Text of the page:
A Review of the Role Playing Game Supplement The Fringe

The Fringe by AJ Kenning, Ramsey “Tome Wyrm” Lundock, Robert Hemminger and David Caffee and published by the Avalon Game Company is a campaign sourcebook for Infinite Futures 2.0, Avalon’s science fiction system based on the Pathfinder Roleplaying Game. With it being based on Pathfinder, the supplement is covered by the Open Game License and therefore some of it is classed as Open Game Content.

The book is available as a PDF from RPGNow at the regular price of $9.99 as well as a black and white print on demand book for $20, or both book and PDF for $20. The PDF is the version reviewed, which was purchased at the discounted price of $1. The PDF has 74 pages, of which one page is the full colour front cover, one page is the front matter, one page is the Open Game License and one page is an advert.

The FringeWhat is The Fringe? lists the necessary books, which are the Pathfinder Roleplaying Game Core Rulebook and the Infinite Futures 2.0 Core Rulebook. Other recommended books are Infinite Origins and Aliens of the Fringe from Avalon, and from Paizo the Advanced Character Guide, the Advanced Player’s Guide, Gammastery Guide and Ultimate Combat. The section also has information as to using The Fringe with Infinite Futures and a description of Known Space and The Fringe.

Powers That Be has various different powers that can be found in The Fringe. These are companies, organisations and interstellar polities

Population covers the races found in The Fringe, and describes nine PC races and four NPC races (although all but one of these can be PC races, if the GameMaster wishes). Some of these races appeared in the Infinite Futures 2.0 core book, but there are some genuinely new alien races here. Each race has details on their homeworld, tech level, government and military and worlds occupied, including how much of a presence they have in the Fringe itself.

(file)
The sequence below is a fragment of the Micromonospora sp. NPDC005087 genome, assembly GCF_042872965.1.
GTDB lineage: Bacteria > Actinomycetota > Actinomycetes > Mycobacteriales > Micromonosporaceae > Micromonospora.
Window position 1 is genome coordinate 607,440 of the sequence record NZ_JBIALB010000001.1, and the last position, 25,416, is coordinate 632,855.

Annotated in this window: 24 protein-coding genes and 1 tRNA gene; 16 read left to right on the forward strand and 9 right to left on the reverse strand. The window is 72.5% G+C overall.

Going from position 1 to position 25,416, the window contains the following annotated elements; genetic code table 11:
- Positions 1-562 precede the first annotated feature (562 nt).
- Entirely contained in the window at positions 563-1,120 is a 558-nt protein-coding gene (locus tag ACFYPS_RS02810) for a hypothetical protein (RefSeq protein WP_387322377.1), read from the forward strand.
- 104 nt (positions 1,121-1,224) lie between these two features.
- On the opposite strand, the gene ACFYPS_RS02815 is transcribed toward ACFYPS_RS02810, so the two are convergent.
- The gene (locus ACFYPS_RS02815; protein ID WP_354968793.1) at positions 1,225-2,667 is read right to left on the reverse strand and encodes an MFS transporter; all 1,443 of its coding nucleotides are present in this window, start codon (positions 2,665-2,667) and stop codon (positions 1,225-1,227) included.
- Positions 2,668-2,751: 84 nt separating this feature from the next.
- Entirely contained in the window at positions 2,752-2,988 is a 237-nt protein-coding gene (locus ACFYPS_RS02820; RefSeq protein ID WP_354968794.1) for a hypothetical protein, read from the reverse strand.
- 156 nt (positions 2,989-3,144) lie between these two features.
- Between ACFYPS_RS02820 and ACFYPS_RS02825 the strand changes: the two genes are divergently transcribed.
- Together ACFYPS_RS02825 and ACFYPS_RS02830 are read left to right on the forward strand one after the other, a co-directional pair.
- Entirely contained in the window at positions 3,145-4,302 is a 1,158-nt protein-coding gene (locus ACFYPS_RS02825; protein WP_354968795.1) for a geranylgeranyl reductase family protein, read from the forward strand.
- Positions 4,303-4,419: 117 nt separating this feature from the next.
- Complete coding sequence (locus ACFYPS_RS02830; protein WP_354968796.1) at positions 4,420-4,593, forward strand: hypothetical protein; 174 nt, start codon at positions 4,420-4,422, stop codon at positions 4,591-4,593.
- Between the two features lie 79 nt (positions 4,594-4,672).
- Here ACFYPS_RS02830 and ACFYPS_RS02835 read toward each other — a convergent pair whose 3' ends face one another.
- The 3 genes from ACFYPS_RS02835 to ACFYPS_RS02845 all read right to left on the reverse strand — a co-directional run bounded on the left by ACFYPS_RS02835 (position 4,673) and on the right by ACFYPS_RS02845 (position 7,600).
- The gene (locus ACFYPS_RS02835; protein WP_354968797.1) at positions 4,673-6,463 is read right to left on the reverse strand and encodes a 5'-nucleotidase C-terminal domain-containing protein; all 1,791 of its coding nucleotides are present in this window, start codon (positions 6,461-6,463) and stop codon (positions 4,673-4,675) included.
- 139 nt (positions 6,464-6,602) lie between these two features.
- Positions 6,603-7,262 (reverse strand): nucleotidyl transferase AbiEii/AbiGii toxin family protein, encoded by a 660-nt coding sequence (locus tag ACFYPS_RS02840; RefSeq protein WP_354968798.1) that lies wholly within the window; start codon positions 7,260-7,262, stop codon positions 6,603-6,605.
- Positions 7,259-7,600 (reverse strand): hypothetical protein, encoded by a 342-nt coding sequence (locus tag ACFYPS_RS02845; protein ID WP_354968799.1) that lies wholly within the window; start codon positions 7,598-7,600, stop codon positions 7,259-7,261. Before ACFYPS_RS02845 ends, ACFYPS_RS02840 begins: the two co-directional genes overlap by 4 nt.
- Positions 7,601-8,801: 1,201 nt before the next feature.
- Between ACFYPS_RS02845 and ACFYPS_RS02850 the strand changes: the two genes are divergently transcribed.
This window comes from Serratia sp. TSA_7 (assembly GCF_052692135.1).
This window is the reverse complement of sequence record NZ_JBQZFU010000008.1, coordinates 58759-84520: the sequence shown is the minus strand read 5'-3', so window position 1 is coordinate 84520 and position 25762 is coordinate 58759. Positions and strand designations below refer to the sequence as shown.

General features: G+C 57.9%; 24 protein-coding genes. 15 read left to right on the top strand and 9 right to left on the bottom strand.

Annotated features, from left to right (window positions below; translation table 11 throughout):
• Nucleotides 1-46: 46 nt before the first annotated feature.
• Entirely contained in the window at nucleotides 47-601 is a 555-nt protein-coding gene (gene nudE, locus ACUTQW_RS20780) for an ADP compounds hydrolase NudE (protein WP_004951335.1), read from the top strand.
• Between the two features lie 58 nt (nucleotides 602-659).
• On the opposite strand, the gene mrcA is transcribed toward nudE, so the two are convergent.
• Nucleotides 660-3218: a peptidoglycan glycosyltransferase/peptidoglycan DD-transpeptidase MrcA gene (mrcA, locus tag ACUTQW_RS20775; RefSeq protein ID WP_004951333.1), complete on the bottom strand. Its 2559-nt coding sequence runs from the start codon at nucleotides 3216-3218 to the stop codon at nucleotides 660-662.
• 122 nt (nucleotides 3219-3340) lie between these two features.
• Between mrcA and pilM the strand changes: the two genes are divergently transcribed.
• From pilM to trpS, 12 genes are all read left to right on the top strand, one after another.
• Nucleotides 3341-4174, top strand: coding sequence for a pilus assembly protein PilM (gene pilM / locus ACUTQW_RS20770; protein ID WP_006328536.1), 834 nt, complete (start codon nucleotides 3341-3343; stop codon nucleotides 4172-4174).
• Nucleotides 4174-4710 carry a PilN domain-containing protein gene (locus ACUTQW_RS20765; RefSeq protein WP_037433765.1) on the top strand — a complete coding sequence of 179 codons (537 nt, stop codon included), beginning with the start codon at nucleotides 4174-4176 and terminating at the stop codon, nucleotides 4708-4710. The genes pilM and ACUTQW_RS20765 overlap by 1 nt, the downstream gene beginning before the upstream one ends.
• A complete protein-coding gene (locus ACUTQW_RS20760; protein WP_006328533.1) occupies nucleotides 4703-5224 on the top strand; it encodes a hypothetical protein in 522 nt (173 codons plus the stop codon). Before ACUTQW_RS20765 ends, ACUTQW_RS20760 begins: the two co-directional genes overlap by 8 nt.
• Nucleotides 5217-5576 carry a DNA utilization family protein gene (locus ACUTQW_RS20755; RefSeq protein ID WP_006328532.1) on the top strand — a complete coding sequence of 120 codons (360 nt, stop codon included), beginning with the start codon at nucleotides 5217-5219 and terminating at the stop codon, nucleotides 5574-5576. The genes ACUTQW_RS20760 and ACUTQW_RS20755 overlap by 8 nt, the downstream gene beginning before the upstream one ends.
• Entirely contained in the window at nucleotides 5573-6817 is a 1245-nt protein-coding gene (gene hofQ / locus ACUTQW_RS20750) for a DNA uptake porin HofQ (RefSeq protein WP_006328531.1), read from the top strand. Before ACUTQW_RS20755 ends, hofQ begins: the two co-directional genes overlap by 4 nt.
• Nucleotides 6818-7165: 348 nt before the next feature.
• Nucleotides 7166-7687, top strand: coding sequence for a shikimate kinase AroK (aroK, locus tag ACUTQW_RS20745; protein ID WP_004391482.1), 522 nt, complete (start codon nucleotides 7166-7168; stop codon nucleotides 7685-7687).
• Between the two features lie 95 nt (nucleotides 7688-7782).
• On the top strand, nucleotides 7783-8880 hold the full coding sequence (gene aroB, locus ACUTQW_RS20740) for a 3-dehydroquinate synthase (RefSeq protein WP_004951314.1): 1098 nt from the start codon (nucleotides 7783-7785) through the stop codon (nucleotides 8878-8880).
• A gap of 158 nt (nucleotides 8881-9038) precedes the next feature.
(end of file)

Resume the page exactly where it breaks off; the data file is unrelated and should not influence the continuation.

Stellar Geography is a brief section which has a map of the galaxy, with the location of The Fringe and the Core Worlds which they surround.

Worlds of the Fringe has a map showing the location of different worlds, and covers ten different worlds in the Fringe in detail. Most have an image of the world (the first, Archipelago, does not; this looks like an omission, rather than being deliberate). There is also a rough map of each solar system and details on the planet and population.

The Fringe in Review

The PDF has no bookmarks, there is no table of contents and no index. Navigation is, therefore, as bad as it can get – without actually reading the PDF there is no way of knowing just what is covered in it, and certainly no way of knowing whereabouts in the book it is; the sections as mentioned above are essentially guessed from the layout, but it isn’t known for certain if that is actually how the book is divided up.

The book usually has two columns of text, but occasionally swaps to one on part pages that have the remaining space filled with images. Sometimes, however, part pages have the second column filled with a page filler instead, and sometimes pages that could have been two columns are instead single. The effect lacks consistency to a degree. Some of the artwork has been reused from Infinite Futures 2.0, and there is also some black and white stock art as well as the vaguely electronic looking page filler seen across the Infinite Futures range. There doesn’t appear to be much, if any, genuinely new artwork done for this book. The writing is pretty much error free; something that is often not true for Avalon’s published material.

What is The Fringe? makes reference to two recommended books, Infinite Futures: Race Book and Races of the Fringe. In the next section it instead references Infinite Origins and Aliens of the Fringe, which seem to be the correct books. This discrepancy crops up a few times within the supplement.

The ten planets in Worlds of the Fringe are covered in a decent level of detail, with usually at least a couple of pages devoted to each, and comprehensive details on things such as population, major settlement, resources and government; enough to give each world character.

One thing that really lets the supplement down is that it desperately needs a table of contents at the very least, and preferably some bookmarks as well. At the full price of $9.99 it is a bit on the high side for the material contained, but this is common for Avalon products, although the editorial quality is higher than typical. Still, The Fringe provides a decent start to a setting which is also supported by many other supplements although not, by the looks of it, by any adventures.

 

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